• Engagement of experts: The 2024 Cinematograph Rules allow regional officers appointed by the Central Government to enable the Board to perform its functions and to invite subject or language experts in the field of films to assist with examining the film by the Examining Committee.
    • Age-based categories for film certification: In the 1983 Rules, the UA certificate was limited to the age of 12 years. The 2024 Cinematograph Rules have introduced an age-based categorisation of film certification by subdividing the UA certification into three age-based categories, namely 7 years, 13 years and 16 years.
    • Timeline for issuing certificates: After completion of the entire process, the timeline for issuing a certificate has been reduced from 7 days (in the 1983 Rules) to 2 days in the 2024 Cinematograph Rules.
    • Validity of certificates: As per the 2024 Cinematograph Rules, a certificate granted by the Board will be valid perpetually and throughout India. Earlier, a Board-granted certificate was valid only for 10 years and required the filing of a renewal/re-application after the expiration of its validity.
    • Re-certification for a television broadcast: As per the 2024 Cinematograph Rules, an application for re-certification or change of category of the film that has received final certification from the Board will have to be filed on the e-cinepramaan portal for a film that is intended to be exhibited on television or any other media other than the one that was originally certified.
    • Gender representation: The 2024 Cinematograph Rules empower the Central Government to take appropriate steps to appoint women members to the Board for due representation for women. As per the 2024 Cinematograph Rules, at least one-third of the members of the Board must be women and this number can be increased to ensure that women preferably represent 50% of the panel of members of the Board. Further, in the case of the advisory panel, the Central Government has been empowered to determine the number of members to such panel after consulting with the Board wherein at least one-third of the members shall be women and preferably 50% shall be women.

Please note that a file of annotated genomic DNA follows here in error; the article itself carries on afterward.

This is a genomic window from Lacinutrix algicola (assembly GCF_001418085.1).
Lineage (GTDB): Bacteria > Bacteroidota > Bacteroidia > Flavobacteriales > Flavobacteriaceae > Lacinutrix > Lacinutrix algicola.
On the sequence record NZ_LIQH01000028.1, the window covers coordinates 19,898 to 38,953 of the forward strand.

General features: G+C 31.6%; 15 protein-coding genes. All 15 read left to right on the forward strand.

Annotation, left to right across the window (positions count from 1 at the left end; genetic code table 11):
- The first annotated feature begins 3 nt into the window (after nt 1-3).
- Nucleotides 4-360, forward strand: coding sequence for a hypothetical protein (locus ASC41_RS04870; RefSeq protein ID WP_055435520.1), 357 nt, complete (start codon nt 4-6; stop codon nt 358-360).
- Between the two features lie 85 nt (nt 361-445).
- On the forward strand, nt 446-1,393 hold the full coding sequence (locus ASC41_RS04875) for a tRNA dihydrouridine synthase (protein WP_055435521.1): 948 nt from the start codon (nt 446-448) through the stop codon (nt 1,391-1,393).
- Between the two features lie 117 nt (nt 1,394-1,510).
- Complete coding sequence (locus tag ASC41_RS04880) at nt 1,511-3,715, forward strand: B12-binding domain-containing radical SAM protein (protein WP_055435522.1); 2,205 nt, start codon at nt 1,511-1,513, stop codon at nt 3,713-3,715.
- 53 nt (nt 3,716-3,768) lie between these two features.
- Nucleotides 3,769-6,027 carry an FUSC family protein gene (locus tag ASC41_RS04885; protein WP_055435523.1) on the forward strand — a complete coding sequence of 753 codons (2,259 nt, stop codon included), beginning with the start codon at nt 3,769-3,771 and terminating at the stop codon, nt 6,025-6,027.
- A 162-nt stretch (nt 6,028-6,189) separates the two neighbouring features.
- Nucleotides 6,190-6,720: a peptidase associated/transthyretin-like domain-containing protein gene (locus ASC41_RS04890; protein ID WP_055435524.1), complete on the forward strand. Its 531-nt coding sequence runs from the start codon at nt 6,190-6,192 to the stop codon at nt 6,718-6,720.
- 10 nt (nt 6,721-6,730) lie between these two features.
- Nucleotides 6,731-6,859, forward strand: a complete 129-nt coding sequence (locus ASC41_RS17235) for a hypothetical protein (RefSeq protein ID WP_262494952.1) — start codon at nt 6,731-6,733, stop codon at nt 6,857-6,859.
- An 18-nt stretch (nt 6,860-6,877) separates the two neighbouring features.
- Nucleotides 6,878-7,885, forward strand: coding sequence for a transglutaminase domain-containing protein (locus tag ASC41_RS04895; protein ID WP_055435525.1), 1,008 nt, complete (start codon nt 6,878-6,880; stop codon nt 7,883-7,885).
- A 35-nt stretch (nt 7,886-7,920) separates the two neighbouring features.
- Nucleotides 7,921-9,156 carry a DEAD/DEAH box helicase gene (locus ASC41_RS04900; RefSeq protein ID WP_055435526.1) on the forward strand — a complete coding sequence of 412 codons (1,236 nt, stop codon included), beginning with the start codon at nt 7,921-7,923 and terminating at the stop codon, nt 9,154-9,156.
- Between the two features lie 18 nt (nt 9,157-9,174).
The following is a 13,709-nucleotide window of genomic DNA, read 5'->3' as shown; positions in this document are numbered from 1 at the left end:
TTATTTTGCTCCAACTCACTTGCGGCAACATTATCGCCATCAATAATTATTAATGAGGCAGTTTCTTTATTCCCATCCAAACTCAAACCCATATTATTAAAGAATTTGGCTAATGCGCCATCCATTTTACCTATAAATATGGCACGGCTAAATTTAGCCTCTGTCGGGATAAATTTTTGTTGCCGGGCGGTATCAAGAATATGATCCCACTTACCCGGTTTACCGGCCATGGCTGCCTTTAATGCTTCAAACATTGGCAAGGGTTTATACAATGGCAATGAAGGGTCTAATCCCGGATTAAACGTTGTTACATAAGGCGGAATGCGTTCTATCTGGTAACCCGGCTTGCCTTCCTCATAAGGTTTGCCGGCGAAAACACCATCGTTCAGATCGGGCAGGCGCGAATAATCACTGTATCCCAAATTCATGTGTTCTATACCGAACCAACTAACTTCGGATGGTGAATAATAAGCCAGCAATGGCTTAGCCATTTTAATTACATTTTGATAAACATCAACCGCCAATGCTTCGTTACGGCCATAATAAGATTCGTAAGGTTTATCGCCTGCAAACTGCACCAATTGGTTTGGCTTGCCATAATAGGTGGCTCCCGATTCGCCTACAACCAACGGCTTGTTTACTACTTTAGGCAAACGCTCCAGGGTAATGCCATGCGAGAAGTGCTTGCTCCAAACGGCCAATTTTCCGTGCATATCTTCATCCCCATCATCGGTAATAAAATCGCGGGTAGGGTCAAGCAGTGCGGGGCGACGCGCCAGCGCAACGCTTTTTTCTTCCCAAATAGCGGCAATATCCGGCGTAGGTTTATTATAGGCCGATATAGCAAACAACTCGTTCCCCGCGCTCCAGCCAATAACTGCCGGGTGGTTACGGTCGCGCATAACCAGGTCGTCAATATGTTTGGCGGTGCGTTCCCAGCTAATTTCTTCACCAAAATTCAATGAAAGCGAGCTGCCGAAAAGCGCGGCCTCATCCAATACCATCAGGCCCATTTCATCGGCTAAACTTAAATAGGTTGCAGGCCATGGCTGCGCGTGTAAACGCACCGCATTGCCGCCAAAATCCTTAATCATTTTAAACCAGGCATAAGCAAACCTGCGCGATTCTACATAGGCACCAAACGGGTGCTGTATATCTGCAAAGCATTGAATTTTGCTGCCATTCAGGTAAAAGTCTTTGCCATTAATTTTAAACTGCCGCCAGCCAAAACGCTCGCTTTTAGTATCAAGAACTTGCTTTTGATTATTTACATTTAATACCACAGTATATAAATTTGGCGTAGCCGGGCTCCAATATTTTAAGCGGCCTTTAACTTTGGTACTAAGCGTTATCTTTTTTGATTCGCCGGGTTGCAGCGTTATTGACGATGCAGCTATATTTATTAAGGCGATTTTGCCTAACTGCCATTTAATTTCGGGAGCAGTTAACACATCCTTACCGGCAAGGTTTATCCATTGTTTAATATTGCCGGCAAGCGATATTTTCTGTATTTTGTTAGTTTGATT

Our Take

    The overhaul of the framework governing cinematography (by amending the Cinematograph Act, 1952 and introducing the 2024 Cinematograph Rules) is a welcome step for ensuring the modernisation of the process and at the same time protecting intellectual property rights and combating piracy.

    The 2024 Cinematograph Rules also take into consideration the various initiatives of the government for fostering ease of doing business, women empowerment, and ensuring accessibility of content.

    The digitisation of the application process would ensure prompt and transparent submission and processing of applications thereby enhancing the efficiency of the process. The introduction of the priority scheme and perpetual validity of certificates is vested in the interest of ease of doing business and would be pivotal in reducing the compliance burden on the filmmakers.

    The age-based categorisation of the UA certificate is a positive step towards ensuring that informed decisions are taken about the consumption of age-appropriate content and balancing the right to freedom of speech and expression and the duty of the government to protect children. By requiring applicants to submit language subtitles, audio descriptions etc. the 2024 Cinematograph Rules not only allow accessibility of content but also factor in inclusivity.

    In addition to ensuring the representation of women, an overall gender-neutral tone has been adopted while drafting the 2024 Cinematograph Rules. For instance, the term ‘chairman’ in the 1983 Rules has been changed to ‘chairperson’ under the 2024 Cinematograph Rules.

    While the above-noted steps have been introduced and notified, their success would depend on the effective implementation of the provisions of the 2024 Cinematograph Rules.

    This article was first published on Saikrishna & Associates